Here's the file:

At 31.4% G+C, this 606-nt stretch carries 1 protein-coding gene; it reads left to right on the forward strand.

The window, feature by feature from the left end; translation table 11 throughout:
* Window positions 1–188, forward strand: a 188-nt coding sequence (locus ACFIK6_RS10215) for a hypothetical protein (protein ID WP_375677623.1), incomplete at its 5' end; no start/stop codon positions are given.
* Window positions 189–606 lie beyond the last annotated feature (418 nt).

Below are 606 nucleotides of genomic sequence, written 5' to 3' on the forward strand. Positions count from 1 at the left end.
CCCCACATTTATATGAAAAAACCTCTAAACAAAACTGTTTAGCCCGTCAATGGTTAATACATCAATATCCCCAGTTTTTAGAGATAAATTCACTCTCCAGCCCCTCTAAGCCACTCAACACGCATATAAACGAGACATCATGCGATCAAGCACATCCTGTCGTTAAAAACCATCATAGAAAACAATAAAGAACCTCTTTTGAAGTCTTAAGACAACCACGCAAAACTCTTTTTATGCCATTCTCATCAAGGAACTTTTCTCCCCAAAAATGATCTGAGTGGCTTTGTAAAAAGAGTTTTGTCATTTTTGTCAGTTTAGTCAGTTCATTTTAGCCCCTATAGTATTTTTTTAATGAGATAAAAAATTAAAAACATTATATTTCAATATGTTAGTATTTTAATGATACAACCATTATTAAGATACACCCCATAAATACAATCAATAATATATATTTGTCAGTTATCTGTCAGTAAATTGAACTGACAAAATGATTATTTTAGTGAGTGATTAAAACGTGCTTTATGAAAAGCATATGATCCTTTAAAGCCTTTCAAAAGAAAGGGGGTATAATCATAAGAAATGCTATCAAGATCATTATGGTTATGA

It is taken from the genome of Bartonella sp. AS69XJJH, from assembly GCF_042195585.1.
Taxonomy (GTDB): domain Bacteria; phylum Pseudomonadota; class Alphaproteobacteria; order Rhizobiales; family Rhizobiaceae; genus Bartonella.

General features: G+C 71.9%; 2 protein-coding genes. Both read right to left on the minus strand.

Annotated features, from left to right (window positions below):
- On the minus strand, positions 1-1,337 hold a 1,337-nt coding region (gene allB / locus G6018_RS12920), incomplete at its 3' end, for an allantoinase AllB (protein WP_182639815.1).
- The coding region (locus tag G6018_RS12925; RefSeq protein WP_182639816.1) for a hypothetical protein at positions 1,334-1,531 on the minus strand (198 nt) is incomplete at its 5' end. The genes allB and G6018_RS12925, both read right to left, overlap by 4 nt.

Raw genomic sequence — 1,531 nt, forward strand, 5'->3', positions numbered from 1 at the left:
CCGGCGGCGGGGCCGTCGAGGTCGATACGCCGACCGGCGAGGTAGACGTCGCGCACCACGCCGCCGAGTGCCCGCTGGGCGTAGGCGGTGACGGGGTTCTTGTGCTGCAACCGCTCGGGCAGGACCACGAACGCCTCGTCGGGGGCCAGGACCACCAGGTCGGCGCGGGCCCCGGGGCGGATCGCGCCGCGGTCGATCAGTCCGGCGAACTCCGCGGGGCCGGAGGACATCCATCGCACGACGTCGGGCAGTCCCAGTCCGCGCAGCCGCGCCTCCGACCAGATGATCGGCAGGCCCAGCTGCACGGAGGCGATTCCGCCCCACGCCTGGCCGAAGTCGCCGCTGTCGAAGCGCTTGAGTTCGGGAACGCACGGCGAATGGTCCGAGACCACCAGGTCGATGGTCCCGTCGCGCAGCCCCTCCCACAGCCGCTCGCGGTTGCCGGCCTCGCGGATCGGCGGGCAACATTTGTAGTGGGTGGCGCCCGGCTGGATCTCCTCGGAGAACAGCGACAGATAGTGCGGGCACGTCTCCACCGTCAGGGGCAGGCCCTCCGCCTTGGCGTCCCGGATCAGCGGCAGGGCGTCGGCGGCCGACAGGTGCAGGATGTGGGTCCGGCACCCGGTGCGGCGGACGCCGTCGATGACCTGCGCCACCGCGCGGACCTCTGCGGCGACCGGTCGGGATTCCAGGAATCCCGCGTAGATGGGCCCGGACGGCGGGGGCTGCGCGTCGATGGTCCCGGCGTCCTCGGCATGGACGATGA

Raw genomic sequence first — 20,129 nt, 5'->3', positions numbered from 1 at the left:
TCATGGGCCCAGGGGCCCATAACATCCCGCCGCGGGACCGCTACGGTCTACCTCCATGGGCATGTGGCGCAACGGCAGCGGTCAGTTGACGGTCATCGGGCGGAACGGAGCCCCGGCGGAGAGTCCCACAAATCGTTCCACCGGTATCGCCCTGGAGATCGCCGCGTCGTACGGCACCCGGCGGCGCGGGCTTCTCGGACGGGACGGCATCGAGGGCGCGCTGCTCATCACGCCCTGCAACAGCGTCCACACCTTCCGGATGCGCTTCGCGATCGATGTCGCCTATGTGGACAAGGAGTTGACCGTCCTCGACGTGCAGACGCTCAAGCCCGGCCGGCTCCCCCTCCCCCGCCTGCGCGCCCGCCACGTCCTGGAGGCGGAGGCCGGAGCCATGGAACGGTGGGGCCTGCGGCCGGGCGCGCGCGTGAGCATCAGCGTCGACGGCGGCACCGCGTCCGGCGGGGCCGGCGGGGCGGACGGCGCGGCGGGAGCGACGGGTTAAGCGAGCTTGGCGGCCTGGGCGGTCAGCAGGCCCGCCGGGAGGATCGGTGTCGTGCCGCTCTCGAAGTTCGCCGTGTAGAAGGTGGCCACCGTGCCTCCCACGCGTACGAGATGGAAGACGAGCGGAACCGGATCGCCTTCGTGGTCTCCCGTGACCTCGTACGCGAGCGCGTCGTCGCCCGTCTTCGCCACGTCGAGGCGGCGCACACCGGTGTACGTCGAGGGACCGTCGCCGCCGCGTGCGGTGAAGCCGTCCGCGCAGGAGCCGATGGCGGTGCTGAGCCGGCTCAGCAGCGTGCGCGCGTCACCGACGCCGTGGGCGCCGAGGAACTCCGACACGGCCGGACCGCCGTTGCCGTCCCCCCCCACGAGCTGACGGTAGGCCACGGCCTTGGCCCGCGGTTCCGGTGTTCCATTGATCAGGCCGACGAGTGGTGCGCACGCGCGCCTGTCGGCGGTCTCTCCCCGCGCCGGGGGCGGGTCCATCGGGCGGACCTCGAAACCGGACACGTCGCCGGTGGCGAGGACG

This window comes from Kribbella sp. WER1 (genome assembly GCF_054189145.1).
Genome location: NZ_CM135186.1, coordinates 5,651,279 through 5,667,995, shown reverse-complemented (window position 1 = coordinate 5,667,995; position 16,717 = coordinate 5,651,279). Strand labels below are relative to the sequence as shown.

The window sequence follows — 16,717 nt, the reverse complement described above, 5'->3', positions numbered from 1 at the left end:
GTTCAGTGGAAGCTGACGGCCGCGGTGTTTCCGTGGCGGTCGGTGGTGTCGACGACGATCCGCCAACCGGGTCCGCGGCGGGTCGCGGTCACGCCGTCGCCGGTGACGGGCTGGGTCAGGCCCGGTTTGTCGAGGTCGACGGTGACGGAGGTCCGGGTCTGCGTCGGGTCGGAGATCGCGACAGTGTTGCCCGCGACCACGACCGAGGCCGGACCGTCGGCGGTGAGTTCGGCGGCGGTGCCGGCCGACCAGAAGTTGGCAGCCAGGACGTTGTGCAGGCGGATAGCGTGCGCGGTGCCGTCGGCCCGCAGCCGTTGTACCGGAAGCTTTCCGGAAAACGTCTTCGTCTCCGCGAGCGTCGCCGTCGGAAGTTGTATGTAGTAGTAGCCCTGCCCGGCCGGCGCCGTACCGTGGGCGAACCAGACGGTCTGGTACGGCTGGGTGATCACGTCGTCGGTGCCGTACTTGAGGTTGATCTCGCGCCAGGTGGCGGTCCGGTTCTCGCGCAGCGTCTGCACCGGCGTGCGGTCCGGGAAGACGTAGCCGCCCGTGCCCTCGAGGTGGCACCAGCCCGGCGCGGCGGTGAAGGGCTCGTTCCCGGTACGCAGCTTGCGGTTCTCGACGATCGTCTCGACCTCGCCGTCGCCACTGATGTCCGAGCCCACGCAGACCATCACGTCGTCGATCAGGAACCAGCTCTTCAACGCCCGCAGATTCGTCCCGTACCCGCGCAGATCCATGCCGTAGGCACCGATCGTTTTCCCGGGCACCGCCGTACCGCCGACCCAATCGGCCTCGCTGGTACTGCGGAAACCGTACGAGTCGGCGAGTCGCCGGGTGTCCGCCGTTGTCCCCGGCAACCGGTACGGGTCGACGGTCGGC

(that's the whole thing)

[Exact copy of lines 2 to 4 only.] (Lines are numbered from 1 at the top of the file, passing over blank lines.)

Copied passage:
The window, feature by feature from the left end; translation table 11 throughout:
* Window positions 1–188, forward strand: a 188-nt coding sequence (locus ACFIK6_RS10215) for a hypothetical protein (protein ID WP_375677623.1), incomplete at its 5' end; no start/stop codon positions are given.
* Window positions 189–606 lie beyond the last annotated feature (418 nt).